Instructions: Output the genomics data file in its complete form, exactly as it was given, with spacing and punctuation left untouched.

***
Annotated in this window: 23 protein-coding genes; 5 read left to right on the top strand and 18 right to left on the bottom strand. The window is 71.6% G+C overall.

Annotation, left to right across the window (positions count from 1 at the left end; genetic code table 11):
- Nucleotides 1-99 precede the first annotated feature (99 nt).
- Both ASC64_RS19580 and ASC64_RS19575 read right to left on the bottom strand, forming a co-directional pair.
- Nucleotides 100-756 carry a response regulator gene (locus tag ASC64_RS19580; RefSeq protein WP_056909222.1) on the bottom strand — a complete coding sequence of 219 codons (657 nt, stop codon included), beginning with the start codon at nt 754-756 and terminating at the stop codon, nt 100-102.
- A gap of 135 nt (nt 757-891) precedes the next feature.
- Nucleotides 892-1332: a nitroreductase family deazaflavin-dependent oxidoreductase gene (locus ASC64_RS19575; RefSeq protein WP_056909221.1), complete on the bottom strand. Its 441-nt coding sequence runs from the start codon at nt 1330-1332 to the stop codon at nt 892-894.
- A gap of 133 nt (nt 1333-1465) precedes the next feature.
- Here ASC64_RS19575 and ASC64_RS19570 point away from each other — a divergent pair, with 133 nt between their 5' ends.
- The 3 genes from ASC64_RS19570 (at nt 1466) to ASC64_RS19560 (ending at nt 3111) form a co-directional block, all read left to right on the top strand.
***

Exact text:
Annotated in this window: 23 protein-coding genes; 5 read left to right on the top strand and 18 right to left on the bottom strand. The window is 71.6% G+C overall.

Annotation, left to right across the window (positions count from 1 at the left end; genetic code table 11):
- Nucleotides 1-99 precede the first annotated feature (99 nt).
- Both ASC64_RS19580 and ASC64_RS19575 read right to left on the bottom strand, forming a co-directional pair.
- Nucleotides 100-756 carry a response regulator gene (locus tag ASC64_RS19580; RefSeq protein WP_056909222.1) on the bottom strand — a complete coding sequence of 219 codons (657 nt, stop codon included), beginning with the start codon at nt 754-756 and terminating at the stop codon, nt 100-102.
- A gap of 135 nt (nt 757-891) precedes the next feature.
- Nucleotides 892-1332: a nitroreductase family deazaflavin-dependent oxidoreductase gene (locus ASC64_RS19575; RefSeq protein WP_056909221.1), complete on the bottom strand. Its 441-nt coding sequence runs from the start codon at nt 1330-1332 to the stop codon at nt 892-894.
- A gap of 133 nt (nt 1333-1465) precedes the next feature.
- Here ASC64_RS19575 and ASC64_RS19570 point away from each other — a divergent pair, with 133 nt between their 5' ends.
- The 3 genes from ASC64_RS19570 (at nt 1466) to ASC64_RS19560 (ending at nt 3111) form a co-directional block, all read left to right on the top strand.